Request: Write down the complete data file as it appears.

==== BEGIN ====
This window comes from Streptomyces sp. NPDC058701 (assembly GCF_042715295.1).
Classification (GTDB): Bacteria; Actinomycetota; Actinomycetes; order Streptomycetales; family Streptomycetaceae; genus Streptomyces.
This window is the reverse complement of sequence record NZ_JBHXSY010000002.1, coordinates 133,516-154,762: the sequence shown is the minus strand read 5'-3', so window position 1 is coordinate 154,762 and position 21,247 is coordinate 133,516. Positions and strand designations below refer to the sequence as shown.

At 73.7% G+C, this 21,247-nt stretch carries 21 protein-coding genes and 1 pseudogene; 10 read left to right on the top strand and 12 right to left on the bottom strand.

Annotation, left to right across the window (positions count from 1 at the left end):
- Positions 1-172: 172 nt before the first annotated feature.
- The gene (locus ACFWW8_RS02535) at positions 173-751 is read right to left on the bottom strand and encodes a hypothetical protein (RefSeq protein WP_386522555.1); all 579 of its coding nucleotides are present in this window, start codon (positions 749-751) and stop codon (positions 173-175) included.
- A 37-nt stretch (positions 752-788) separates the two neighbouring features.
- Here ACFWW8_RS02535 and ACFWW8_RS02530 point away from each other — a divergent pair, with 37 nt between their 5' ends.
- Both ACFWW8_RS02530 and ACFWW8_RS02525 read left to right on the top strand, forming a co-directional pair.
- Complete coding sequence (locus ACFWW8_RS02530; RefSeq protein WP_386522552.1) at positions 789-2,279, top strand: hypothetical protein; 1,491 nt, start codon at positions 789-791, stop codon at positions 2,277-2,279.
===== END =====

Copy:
This window comes from Streptomyces sp. NPDC058701 (assembly GCF_042715295.1).
Classification (GTDB): Bacteria; Actinomycetota; Actinomycetes; order Streptomycetales; family Streptomycetaceae; genus Streptomyces.
This window is the reverse complement of sequence record NZ_JBHXSY010000002.1, coordinates 133,516-154,762: the sequence shown is the minus strand read 5'-3', so window position 1 is coordinate 154,762 and position 21,247 is coordinate 133,516. Positions and strand designations below refer to the sequence as shown.

At 73.7% G+C, this 21,247-nt stretch carries 21 protein-coding genes and 1 pseudogene; 10 read left to right on the top strand and 12 right to left on the bottom strand.

Annotation, left to right across the window (positions count from 1 at the left end):
- Positions 1-172: 172 nt before the first annotated feature.
- The gene (locus ACFWW8_RS02535) at positions 173-751 is read right to left on the bottom strand and encodes a hypothetical protein (RefSeq protein WP_386522555.1); all 579 of its coding nucleotides are present in this window, start codon (positions 749-751) and stop codon (positions 173-175) included.
- A 37-nt stretch (positions 752-788) separates the two neighbouring features.
- Here ACFWW8_RS02535 and ACFWW8_RS02530 point away from each other — a divergent pair, with 37 nt between their 5' ends.
- Both ACFWW8_RS02530 and ACFWW8_RS02525 read left to right on the top strand, forming a co-directional pair.
- Complete coding sequence (locus ACFWW8_RS02530; RefSeq protein WP_386522552.1) at positions 789-2,279, top strand: hypothetical protein; 1,491 nt, start codon at positions 789-791, stop codon at positions 2,277-2,279.